As a result, this proposal would add another powerful incentive for private firms to avoid going public — thus, depriving individual investors and small institutions of the opportunity to own shares in some of the companies with the highest growth rates. The number of public companies already has fallen sharply over the last decade for various reasons. Congress should not reinforce this trend since it creates the perception and reality of wealth inequality, as investments in attractive unicorns are limited to a small number of wealthy individuals and large financial institutions.
Who would be taxed — and how much?
Finally, Congress would have to decide exactly which wealthy taxpayers would be subject to the new regime of taxing unrealized capital gains. The Wyden proposal would apply to anyone with at least either $1 million in income or $10 million in assets for three consecutive years — with complex exclusions. In computing the value of assets for the $10 million threshold, for example, the proposal would exclude the first $2 million in personal residences, the first $5 million in family farms and the first $3 million in retirement portfolios.
However, many questions remain about which taxpayers would be subject to the Wyden proposal and how it would treat individuals moving in and out of the new regime. For instance, if you earned income over $1 million for several years, but afterwards for only two out of every three years, would you permanently be subject to tax on the unrealized gains in your tradable assets? If you bought commercial real estate 30 years ago and sold that real estate five years after the legislation passed, for how many years would the look-back charge be added to your capital gains tax?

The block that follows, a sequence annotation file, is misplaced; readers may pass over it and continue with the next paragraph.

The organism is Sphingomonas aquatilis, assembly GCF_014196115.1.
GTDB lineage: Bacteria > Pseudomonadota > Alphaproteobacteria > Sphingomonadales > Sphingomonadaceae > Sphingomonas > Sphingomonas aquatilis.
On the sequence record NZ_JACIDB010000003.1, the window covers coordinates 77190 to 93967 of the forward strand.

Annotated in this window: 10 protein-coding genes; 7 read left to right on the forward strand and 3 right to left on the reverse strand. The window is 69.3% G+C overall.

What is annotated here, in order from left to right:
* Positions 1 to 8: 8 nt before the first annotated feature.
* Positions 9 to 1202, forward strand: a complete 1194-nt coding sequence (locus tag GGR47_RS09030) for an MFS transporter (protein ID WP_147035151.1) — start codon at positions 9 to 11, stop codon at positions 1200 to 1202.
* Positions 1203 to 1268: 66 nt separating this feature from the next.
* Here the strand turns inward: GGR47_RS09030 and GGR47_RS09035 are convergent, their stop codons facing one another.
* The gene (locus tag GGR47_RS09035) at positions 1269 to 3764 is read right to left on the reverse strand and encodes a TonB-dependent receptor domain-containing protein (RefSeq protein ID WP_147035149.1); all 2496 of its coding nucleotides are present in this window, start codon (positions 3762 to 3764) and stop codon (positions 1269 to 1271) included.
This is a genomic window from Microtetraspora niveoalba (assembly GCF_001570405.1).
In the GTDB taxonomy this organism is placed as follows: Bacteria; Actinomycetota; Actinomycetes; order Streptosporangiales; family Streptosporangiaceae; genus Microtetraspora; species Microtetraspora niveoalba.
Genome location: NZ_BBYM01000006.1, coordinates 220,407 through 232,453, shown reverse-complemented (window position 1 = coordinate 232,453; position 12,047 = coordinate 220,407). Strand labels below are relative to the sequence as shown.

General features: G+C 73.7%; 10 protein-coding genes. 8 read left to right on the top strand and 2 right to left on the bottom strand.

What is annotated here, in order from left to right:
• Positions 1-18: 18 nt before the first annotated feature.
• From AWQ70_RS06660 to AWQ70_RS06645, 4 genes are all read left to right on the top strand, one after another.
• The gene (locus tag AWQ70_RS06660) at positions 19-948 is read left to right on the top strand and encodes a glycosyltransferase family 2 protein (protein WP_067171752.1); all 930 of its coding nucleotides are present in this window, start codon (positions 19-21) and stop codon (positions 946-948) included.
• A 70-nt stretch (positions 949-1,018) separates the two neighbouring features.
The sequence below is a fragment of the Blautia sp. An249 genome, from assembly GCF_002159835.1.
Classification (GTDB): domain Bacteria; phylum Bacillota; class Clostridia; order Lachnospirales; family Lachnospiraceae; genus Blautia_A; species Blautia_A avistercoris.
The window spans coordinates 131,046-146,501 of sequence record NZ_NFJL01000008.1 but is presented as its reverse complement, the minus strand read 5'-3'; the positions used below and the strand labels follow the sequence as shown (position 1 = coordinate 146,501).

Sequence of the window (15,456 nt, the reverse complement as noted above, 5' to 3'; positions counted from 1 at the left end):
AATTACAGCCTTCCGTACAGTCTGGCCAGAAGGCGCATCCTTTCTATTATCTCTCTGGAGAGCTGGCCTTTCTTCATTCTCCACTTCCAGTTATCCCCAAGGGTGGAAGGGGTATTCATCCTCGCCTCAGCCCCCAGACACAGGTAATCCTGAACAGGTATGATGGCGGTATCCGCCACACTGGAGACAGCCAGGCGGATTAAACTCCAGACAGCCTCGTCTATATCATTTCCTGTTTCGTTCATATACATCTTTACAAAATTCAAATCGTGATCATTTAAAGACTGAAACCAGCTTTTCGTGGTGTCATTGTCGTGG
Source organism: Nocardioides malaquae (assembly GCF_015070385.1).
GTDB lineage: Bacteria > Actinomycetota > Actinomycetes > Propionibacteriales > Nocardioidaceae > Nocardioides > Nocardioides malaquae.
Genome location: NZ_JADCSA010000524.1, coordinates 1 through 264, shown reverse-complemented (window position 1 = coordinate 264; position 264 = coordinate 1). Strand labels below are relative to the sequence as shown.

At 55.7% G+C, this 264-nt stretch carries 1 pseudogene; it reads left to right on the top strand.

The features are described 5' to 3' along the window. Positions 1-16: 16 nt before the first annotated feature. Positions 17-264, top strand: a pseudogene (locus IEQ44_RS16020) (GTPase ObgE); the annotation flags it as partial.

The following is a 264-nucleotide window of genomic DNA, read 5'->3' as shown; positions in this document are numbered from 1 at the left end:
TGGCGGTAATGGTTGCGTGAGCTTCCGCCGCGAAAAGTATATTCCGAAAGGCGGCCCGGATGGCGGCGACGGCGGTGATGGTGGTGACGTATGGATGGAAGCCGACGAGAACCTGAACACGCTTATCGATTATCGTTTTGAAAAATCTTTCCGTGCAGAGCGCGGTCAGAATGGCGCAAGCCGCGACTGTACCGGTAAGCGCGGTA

Thus, although Senator Wyden has legitimate concerns about the timing of capital gains taxes, his proposal for taxing unrealized capital gains on an annual basis is an interpretive nightmare and an accountant’s dream.
A better solution
A better response to Wyden’s concerns would be the repeal of the current tax rule allowing the cost basis of capital assets to be stepped up to their market value at death, together with a new rule taxing unrealized appreciation at death for the extremely wealthy.
This reform, which I have previously advocated, would prevent wealthy families from passing on appreciated assets from generation to generation without ever paying capital gains taxes. It would be administratively more feasible than Wyden’s proposal, because it would require capital assets to be valued only once at death, instead of every year. And it would go a long way toward achieving Senator Wyden’s goal of equalizing effective tax rates between earned and investment income.
Robert Pozen is a Senior Lecturer at MIT Sloan School of Management and former president of Fidelity Investments. Peter W. Hoffman, a MIT undergraduate, provided research for this article.